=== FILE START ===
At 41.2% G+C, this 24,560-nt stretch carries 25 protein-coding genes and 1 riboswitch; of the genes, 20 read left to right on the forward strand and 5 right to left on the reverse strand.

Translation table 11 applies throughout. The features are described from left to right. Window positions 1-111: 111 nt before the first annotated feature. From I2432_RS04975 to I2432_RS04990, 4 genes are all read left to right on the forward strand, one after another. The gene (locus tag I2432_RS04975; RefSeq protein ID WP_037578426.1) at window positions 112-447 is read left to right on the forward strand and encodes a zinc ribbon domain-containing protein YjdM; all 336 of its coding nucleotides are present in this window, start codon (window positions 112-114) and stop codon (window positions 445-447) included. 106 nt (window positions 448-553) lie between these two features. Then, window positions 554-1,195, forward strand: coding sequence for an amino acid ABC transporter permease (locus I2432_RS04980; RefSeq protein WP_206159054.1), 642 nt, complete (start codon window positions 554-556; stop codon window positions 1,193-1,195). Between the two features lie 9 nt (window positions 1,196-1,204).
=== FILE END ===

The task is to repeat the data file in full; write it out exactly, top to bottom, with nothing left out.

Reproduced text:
At 41.2% G+C, this 24,560-nt stretch carries 25 protein-coding genes and 1 riboswitch; of the genes, 20 read left to right on the forward strand and 5 right to left on the reverse strand.

Translation table 11 applies throughout. The features are described from left to right. Window positions 1-111: 111 nt before the first annotated feature. From I2432_RS04975 to I2432_RS04990, 4 genes are all read left to right on the forward strand, one after another. The gene (locus tag I2432_RS04975; RefSeq protein ID WP_037578426.1) at window positions 112-447 is read left to right on the forward strand and encodes a zinc ribbon domain-containing protein YjdM; all 336 of its coding nucleotides are present in this window, start codon (window positions 112-114) and stop codon (window positions 445-447) included. 106 nt (window positions 448-553) lie between these two features. Then, window positions 554-1,195, forward strand: coding sequence for an amino acid ABC transporter permease (locus I2432_RS04980; RefSeq protein WP_206159054.1), 642 nt, complete (start codon window positions 554-556; stop codon window positions 1,193-1,195). Between the two features lie 9 nt (window positions 1,196-1,204).